Funds running low for repat flights — at nearly $2 million per trip
Pago Pago, AMERICAN SAMOA — Speaking at last Thursday’s cabinet meeting, Gov. Lemanu Peleti Palepoi Sialega Mauga says the $8 million budget for the American Samoa government’s repatriation program is running low, and efforts are being made to secure additional funding to ensure that all stranded local residents are returned home.
Lemanu briefed the cabinet during last week’s meeting on the repatriation budget towards the end of the cabinet meeting, when he spoke about the importance of government projects moving forward, instead of delaying them, saying that there is already a lot of money allocated for the many projects.
He said the only program that is running low on funds is repatriation, which is overseen by the COVID-19 Task Force, chaired by Lt. Gov. Talauega Eleasalo Ale, who has been informed of this situation — the budget running low.
According to the governor, the repatriation program has a budget of $8 million and — as all cabinet members are fully aware — the cost to operate a flight is close to or nearly $2 million. With three-repatriation flights — two in the last two months and one this month on Apr. 15th — that’s near or close to $6 million in total, he said.
Lemanu said efforts are already underway to secure additional funds to ensure that all stranded local residents are returned home
Earlier in the cabinet meeting, the governor urged cabinet members to have employees in their respective ASG entities vaccinated for COVID-19 saying that he and Talauega have received reports and information that several ASG agencies have not had their employees vaccinated, especially “our first responders” — who are on the frontline to protect the community and therefore should get vaccinated.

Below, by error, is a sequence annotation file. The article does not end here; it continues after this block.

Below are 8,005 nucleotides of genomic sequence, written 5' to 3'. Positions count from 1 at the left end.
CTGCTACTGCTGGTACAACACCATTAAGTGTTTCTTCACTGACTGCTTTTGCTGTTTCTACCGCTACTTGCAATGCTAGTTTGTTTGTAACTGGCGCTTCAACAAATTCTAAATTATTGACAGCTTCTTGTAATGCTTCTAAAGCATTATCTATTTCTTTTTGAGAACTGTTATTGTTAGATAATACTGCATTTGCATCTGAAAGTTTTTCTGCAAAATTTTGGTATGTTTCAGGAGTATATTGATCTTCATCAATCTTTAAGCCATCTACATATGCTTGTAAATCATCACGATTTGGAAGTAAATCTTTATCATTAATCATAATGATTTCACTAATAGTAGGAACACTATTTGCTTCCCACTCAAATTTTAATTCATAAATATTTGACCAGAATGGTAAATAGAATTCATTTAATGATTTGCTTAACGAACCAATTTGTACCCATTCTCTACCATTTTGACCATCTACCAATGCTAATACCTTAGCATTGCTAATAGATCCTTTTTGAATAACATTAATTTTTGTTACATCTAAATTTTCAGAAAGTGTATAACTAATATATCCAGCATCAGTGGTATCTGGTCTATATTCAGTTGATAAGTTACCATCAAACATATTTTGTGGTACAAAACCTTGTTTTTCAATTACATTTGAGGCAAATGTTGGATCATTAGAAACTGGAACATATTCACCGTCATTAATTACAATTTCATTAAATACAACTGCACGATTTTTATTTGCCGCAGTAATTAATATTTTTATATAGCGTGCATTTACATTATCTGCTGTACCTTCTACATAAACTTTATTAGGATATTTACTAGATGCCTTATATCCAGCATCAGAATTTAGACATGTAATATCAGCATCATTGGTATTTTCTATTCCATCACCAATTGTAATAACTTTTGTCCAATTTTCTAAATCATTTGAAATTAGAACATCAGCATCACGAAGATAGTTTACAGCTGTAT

He urged cabinet members to make it a priority for their workers to be vaccinated within each ASG agency. He said that if the government is urging the community to get vaccinated, ASG departments should do the same and set an example by getting employees vaccinated.
Lemanu points out that US President Joe Biden has put out the same message for people, who qualify, to get vaccinated. He also points out that financial resources — such as vaccination and preventive measures — are provided by the federal government to carry out and implement these responsibilities to keep the community safe.
Health director Motusa Tuileama Nua gave a brief update on the vaccine doses and number of people who have been vaccinated in the territory. As of last Thursday morning, local population eligible for the COVID-19 vaccine — age 16 and up — is 33,306.
Those who have received the first and second doses total18,855 and those who have gotten the first dose is at 1,668. Motusa said another shipment of vaccine was expected on the cargo flight this past weekend.
For COVID-19 tests, 4,677 tests were conducted — as of last Thursday morning — and there were six positives at the Pago Pago Harbor and these were crew members on vessels but no local transmissions. Total test sample available on island is 9,846.
For the next repatriation flight on Apr. 15th, he said 238 are in Honolulu and are currently in quarantine. Motusa said the goal of the task force is to have 220 passengers on each flight.
Additionally, the task force is already working on the repatriation flight manifests for May and June.
Lemanu — again — urged cabinet members to have their employees vaccinated and call on the public to do the same, saying that changes in future repatriation flights, depends on the local population being vaccinated.